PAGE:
Wednesday, July 3, 2013

All You Need to Do

I'm continually amazed at the lengths to which people will go to avoid thinking.

By "thinking", I mean the synthesis of ideas and solutions versus the acquisition or regurgitation of ideas and solutions.

People will spend hours googling answers, thousands of dollars hiring others, and years ignoring an ongoing problem rather than simply stopping to think of an answer.

By "thinking", I mean, figuring out.

The availability of Internet search engines, downloadable books and manuals, youtube how-to videos and a generally inexhaustible supply of information has only served to exacerbate the phenomenon; statistically speaking, people no longer think.

By "thinking", I mean, being resourceful.

The phenomenon seems to know no racial or ethnic boundaries. It affects young and old alike. However, it does seem to skew towards those with advanced degrees, i.e., the more advanced the degree, the more likely one is to not think.

By "thinking", I mean, translating something you read into a visual representation.

It's this last example of thinking I find most telling. I work frequently with university professors who've received grants to conduct research projects using computers and mobile devices. The grant proposals always lack the specificity to design or develop what is required, so we'll get together and talk about what it is they really want to do.

I'll ask the professor what exactly she wants to do and invariably she'll answer with an unstructured brain-dump of miscellany that provides no additional clarity or insight. The lack of structure will be multidimensional with no sense of priorities, no sense of timing, no common threads of reasoning or motivation. So, I'll ask questions.

The problem is that questions can take a long time, a very long time, at least longer than the time we've scheduled. So, I'll suggest that it might be useful for the professor to sketch a storyboard of how he wants his application to flow. What happens first? Who's involved? What is required of each involved person? What does each person do?

Storyboarding or sketching a sequence is one of the best methods I know for creating clarity and structure, and driving to specificity. It is something that we all learn to do as children, something that comes quite naturally. It's something that's easy when you know what you're talking about (e.g., retelling a past experience) and something that can be quite difficult when you don't (e.g., feigning to retell a past experience).  Storyboarding is something with which principal investigators (PIs) on well funded research projects often struggle.

So what do I do? I offer to help her with her storyboard, i.e., I offer to be her outsourced thinker.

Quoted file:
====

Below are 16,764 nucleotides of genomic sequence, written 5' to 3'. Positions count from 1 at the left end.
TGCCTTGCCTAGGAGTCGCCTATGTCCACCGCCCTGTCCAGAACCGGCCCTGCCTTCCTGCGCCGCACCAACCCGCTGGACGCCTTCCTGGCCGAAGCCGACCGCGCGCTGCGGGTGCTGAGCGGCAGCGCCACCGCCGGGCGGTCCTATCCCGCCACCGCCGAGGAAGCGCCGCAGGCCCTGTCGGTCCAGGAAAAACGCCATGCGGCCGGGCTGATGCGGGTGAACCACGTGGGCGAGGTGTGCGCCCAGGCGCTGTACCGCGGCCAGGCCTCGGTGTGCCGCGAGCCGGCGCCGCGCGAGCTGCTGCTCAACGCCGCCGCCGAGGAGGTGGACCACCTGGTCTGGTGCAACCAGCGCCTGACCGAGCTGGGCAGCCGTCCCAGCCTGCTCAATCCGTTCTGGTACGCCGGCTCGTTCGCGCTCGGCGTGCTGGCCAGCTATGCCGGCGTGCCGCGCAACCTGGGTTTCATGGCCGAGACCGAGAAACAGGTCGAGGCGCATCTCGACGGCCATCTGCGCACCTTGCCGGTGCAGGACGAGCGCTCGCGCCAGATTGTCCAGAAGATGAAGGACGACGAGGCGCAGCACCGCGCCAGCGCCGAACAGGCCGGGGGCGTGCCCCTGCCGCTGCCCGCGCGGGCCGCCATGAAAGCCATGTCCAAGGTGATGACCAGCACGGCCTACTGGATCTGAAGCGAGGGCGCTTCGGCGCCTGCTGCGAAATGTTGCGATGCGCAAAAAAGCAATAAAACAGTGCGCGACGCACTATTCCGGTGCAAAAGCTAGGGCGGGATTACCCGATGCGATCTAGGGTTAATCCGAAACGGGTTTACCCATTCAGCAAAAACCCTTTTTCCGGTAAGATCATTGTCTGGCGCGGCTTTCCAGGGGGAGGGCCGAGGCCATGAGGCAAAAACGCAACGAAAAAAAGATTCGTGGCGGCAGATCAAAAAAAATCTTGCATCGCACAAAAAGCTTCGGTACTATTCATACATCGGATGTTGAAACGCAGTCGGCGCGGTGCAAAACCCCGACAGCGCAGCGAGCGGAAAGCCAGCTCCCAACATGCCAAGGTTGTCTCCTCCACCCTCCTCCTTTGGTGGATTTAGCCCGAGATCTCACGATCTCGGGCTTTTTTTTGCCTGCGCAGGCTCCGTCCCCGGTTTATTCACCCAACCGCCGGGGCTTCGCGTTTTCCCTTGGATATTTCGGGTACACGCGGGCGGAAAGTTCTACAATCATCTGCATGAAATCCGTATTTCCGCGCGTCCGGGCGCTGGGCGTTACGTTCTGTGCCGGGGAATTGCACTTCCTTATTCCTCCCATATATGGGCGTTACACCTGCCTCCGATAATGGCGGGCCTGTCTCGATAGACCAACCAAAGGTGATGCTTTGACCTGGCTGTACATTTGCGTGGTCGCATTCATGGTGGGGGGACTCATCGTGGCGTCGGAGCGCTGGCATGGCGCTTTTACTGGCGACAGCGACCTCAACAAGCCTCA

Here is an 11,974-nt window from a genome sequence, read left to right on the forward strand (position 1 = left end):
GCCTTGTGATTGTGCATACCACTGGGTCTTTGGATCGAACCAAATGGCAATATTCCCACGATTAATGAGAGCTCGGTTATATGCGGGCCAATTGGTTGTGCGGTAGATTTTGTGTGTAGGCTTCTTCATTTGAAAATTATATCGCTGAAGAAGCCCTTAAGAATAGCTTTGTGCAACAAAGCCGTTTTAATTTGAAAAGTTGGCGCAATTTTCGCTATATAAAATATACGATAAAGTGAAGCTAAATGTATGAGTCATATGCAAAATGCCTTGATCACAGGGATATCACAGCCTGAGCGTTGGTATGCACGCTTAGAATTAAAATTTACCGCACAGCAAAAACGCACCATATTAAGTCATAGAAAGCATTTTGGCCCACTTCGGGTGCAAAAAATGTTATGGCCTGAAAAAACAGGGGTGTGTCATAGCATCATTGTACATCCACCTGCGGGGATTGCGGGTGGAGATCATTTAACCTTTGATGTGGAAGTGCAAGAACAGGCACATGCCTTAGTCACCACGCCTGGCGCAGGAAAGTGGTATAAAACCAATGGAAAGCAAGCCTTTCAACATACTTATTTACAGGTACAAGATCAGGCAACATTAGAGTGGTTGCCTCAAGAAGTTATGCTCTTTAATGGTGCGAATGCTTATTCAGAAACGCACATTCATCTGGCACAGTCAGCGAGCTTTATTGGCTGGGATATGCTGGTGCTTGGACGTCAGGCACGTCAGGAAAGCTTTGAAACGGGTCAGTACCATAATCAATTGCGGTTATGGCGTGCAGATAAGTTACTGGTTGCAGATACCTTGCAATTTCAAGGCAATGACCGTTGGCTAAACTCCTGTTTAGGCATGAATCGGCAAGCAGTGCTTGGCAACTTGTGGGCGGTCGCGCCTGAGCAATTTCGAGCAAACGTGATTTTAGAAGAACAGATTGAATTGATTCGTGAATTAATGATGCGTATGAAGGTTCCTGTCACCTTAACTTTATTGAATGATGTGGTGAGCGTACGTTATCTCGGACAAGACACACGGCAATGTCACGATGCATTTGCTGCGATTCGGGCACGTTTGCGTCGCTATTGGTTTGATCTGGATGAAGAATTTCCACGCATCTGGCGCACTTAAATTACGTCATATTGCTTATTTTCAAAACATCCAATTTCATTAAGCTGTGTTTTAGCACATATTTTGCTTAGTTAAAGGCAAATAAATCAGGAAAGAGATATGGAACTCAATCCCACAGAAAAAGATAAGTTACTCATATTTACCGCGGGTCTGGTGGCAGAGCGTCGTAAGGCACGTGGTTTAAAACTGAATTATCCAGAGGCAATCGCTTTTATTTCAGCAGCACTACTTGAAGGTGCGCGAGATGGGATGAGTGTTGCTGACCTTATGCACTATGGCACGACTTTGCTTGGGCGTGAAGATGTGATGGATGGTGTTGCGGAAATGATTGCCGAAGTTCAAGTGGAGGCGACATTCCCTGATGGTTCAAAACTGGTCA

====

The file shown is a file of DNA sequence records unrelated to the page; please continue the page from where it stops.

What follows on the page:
Now you'd think that anyone who thinks (specially anyone whose job is thinking) would insist on doing the thinking himself, that he might even be offended by the suggestion that he outsource thinking to me (specially considering that I'm not an expert on his subject matter).

You'd think that.

So, I'll organize and structure the experiment. I'll make priority calls. I'll determine the data that can be gleaned and the insights it might yield.

Every once in a while, I'll have a question along the way. If the answer involves information that can be found in the literature, then the professor responds quickly and easily. If the answer involves mental processing (i.e., thought), she'll defer to someone on her team (e.g., her statistician).

I find the idea of a "scientist" deferring to a statistician to be particularly disconcerting. The idea that a scientist would require a statistician to do his work is like that of a policeman requiring a bodyguard to do his. One cannot claim to be a scientist and yet require a statistician to understand one's own research project. Sigh...

All said, professors or principal investigators will go to great lengths to avoid thinking. They'll go to even greater lengths to convince others that they do in fact, think. This wouldn't be all that great a problem save for one thing; it's these same professors who are ostensibly teaching the best and the brightest to think.

My speciality in computer science is systems. I love to conceive, design and develop large-scale systems. I've built many over the years and have learned a lot about them.

One of the things about systems that people frequently fail to understand is how systems fail. The great thing about a good system is that it provides you leverage; a little effort yields a big result. The problem is that the leverage is unbiased. It can yield a big result that is good; it can yield a big result that is bad. As such, when systems fail, they don't "kind of fail", they fail completely.

If you catch the failure early enough, you can correct for it. If you don't, if the failure passes the tipping point, then there's no solution. You simply replace or reboot the system.

In corporations, the tipping point occurs when the poor employees become the ones doing the hiring. In education, the tipping point occurs when people who avoid thought become the ones doing the teaching.

The solution is easy, at least on an individual basis. All you have to do is to avoid not-thinking, to spend time contemplating rather than googling, to take the first crack at the repair rather than hiring the repairman, to visualize how it works rather than watching a video, to hear the notes in your head before you play the keys.

The solution is also easy on a general basis; when systems fail, they fail big. It just that it generally takes more time.

Specifically, the timing is up to you.

To what lengths do you go to avoid thinking? To what lengths do you go to avoid not-thinking?

Happy Wednesday,

No comments:

Post a Comment

Read, smile, think and post a message to let us know how this article inspired you...